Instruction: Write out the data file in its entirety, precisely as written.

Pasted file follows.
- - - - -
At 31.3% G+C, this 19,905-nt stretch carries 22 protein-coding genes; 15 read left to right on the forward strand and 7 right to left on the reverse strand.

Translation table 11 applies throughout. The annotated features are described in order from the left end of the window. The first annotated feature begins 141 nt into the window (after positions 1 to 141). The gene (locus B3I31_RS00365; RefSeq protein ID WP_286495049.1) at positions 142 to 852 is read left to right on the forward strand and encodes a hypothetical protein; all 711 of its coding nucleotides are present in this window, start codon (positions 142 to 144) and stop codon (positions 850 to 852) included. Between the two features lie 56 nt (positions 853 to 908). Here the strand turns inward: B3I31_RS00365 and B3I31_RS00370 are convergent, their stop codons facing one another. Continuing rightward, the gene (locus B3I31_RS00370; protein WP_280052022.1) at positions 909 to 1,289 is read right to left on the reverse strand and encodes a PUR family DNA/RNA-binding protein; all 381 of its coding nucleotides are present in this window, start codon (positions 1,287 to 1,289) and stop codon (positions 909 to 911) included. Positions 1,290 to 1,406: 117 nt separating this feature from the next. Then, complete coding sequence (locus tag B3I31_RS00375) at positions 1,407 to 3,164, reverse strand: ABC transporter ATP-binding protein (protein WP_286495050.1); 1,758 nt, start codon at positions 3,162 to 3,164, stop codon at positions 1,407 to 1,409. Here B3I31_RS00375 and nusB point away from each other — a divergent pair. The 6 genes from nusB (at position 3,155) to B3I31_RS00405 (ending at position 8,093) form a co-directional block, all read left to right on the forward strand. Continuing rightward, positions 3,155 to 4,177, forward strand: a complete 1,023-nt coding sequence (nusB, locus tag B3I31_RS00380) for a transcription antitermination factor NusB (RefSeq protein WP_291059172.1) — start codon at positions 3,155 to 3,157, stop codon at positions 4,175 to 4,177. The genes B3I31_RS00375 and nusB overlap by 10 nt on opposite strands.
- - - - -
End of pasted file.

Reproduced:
At 31.3% G+C, this 19,905-nt stretch carries 22 protein-coding genes; 15 read left to right on the forward strand and 7 right to left on the reverse strand.

Translation table 11 applies throughout. The annotated features are described in order from the left end of the window. The first annotated feature begins 141 nt into the window (after positions 1 to 141). The gene (locus B3I31_RS00365; RefSeq protein ID WP_286495049.1) at positions 142 to 852 is read left to right on the forward strand and encodes a hypothetical protein; all 711 of its coding nucleotides are present in this window, start codon (positions 142 to 144) and stop codon (positions 850 to 852) included. Between the two features lie 56 nt (positions 853 to 908). Here the strand turns inward: B3I31_RS00365 and B3I31_RS00370 are convergent, their stop codons facing one another. Continuing rightward, the gene (locus B3I31_RS00370; protein WP_280052022.1) at positions 909 to 1,289 is read right to left on the reverse strand and encodes a PUR family DNA/RNA-binding protein; all 381 of its coding nucleotides are present in this window, start codon (positions 1,287 to 1,289) and stop codon (positions 909 to 911) included. Positions 1,290 to 1,406: 117 nt separating this feature from the next. Then, complete coding sequence (locus tag B3I31_RS00375) at positions 1,407 to 3,164, reverse strand: ABC transporter ATP-binding protein (protein WP_286495050.1); 1,758 nt, start codon at positions 3,162 to 3,164, stop codon at positions 1,407 to 1,409. Here B3I31_RS00375 and nusB point away from each other — a divergent pair. The 6 genes from nusB (at position 3,155) to B3I31_RS00405 (ending at position 8,093) form a co-directional block, all read left to right on the forward strand. Continuing rightward, positions 3,155 to 4,177, forward strand: a complete 1,023-nt coding sequence (nusB, locus tag B3I31_RS00380) for a transcription antitermination factor NusB (RefSeq protein WP_291059172.1) — start codon at positions 3,155 to 3,157, stop codon at positions 4,175 to 4,177. The genes B3I31_RS00375 and nusB overlap by 10 nt on opposite strands.